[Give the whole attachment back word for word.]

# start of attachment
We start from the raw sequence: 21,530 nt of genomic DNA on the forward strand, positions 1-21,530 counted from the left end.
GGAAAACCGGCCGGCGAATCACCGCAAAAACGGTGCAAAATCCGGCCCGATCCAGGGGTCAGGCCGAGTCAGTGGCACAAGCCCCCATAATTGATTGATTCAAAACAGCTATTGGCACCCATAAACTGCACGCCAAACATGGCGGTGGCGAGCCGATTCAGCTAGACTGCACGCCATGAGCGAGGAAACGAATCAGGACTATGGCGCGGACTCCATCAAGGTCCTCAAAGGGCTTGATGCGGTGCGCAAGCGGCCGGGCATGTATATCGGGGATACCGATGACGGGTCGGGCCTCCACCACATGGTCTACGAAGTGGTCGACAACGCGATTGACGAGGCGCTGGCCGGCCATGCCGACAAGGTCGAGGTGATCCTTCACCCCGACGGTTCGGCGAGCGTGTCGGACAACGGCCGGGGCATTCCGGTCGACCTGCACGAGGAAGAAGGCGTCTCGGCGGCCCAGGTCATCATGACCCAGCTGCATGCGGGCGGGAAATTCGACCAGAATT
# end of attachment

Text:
We start from the raw sequence: 21,530 nt of genomic DNA on the forward strand, positions 1-21,530 counted from the left end.
GGAAAACCGGCCGGCGAATCACCGCAAAAACGGTGCAAAATCCGGCCCGATCCAGGGGTCAGGCCGAGTCAGTGGCACAAGCCCCCATAATTGATTGATTCAAAACAGCTATTGGCACCCATAAACTGCACGCCAAACATGGCGGTGGCGAGCCGATTCAGCTAGACTGCACGCCATGAGCGAGGAAACGAATCAGGACTATGGCGCGGACTCCATCAAGGTCCTCAAAGGGCTTGATGCGGTGCGCAAGCGGCCGGGCATGTATATCGGGGATACCGATGACGGGTCGGGCCTCCACCACATGGTCTACGAAGTGGTCGACAACGCGATTGACGAGGCGCTGGCCGGCCATGCCGACAAGGTCGAGGTGATCCTTCACCCCGACGGTTCGGCGAGCGTGTCGGACAACGGCCGGGGCATTCCGGTCGACCTGCACGAGGAAGAAGGCGTCTCGGCGGCCCAGGTCATCATGACCCAGCTGCATGCGGGCGGGAAATTCGACCAGAATT